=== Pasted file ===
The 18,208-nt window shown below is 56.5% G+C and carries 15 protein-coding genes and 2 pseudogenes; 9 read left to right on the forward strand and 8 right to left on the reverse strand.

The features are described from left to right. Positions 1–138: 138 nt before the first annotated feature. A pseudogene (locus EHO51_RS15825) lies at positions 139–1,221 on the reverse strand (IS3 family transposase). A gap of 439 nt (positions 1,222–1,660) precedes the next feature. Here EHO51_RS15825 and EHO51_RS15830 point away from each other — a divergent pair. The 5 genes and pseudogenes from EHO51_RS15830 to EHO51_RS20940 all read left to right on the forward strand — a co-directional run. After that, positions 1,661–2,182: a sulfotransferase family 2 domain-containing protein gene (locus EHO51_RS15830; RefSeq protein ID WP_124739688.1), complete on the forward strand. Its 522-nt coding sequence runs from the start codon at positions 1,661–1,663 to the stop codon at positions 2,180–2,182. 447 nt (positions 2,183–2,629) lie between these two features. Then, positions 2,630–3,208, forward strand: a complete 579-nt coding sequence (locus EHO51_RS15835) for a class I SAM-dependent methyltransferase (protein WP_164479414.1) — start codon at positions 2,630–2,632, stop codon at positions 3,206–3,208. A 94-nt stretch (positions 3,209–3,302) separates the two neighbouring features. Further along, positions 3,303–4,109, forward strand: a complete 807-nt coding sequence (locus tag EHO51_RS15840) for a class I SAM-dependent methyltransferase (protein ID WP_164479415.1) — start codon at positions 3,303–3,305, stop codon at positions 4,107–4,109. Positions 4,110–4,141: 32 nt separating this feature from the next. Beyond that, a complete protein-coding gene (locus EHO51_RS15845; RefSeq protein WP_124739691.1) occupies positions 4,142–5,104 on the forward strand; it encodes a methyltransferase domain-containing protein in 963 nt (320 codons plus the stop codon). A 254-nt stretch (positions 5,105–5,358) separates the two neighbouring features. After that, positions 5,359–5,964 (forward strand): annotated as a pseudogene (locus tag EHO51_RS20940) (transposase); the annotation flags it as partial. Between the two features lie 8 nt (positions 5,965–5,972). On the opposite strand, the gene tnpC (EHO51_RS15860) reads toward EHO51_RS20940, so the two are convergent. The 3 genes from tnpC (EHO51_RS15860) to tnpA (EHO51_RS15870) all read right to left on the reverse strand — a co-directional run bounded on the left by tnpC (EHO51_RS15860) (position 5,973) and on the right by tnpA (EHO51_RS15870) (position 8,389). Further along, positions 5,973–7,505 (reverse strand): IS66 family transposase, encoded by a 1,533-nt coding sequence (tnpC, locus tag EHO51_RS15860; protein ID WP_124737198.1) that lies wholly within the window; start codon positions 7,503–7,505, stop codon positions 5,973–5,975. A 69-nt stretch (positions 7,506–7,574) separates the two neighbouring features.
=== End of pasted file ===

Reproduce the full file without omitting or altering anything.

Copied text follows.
The 18,208-nt window shown below is 56.5% G+C and carries 15 protein-coding genes and 2 pseudogenes; 9 read left to right on the forward strand and 8 right to left on the reverse strand.

The features are described from left to right. Positions 1–138: 138 nt before the first annotated feature. A pseudogene (locus EHO51_RS15825) lies at positions 139–1,221 on the reverse strand (IS3 family transposase). A gap of 439 nt (positions 1,222–1,660) precedes the next feature. Here EHO51_RS15825 and EHO51_RS15830 point away from each other — a divergent pair. The 5 genes and pseudogenes from EHO51_RS15830 to EHO51_RS20940 all read left to right on the forward strand — a co-directional run. After that, positions 1,661–2,182: a sulfotransferase family 2 domain-containing protein gene (locus EHO51_RS15830; RefSeq protein ID WP_124739688.1), complete on the forward strand. Its 522-nt coding sequence runs from the start codon at positions 1,661–1,663 to the stop codon at positions 2,180–2,182. 447 nt (positions 2,183–2,629) lie between these two features. Then, positions 2,630–3,208, forward strand: a complete 579-nt coding sequence (locus EHO51_RS15835) for a class I SAM-dependent methyltransferase (protein WP_164479414.1) — start codon at positions 2,630–2,632, stop codon at positions 3,206–3,208. A 94-nt stretch (positions 3,209–3,302) separates the two neighbouring features. Further along, positions 3,303–4,109, forward strand: a complete 807-nt coding sequence (locus tag EHO51_RS15840) for a class I SAM-dependent methyltransferase (protein ID WP_164479415.1) — start codon at positions 3,303–3,305, stop codon at positions 4,107–4,109. Positions 4,110–4,141: 32 nt separating this feature from the next. Beyond that, a complete protein-coding gene (locus EHO51_RS15845; RefSeq protein WP_124739691.1) occupies positions 4,142–5,104 on the forward strand; it encodes a methyltransferase domain-containing protein in 963 nt (320 codons plus the stop codon). A 254-nt stretch (positions 5,105–5,358) separates the two neighbouring features. After that, positions 5,359–5,964 (forward strand): annotated as a pseudogene (locus tag EHO51_RS20940) (transposase); the annotation flags it as partial. Between the two features lie 8 nt (positions 5,965–5,972). On the opposite strand, the gene tnpC (EHO51_RS15860) reads toward EHO51_RS20940, so the two are convergent. The 3 genes from tnpC (EHO51_RS15860) to tnpA (EHO51_RS15870) all read right to left on the reverse strand — a co-directional run bounded on the left by tnpC (EHO51_RS15860) (position 5,973) and on the right by tnpA (EHO51_RS15870) (position 8,389). Further along, positions 5,973–7,505 (reverse strand): IS66 family transposase, encoded by a 1,533-nt coding sequence (tnpC, locus tag EHO51_RS15860; protein ID WP_124737198.1) that lies wholly within the window; start codon positions 7,503–7,505, stop codon positions 5,973–5,975. A 69-nt stretch (positions 7,506–7,574) separates the two neighbouring features.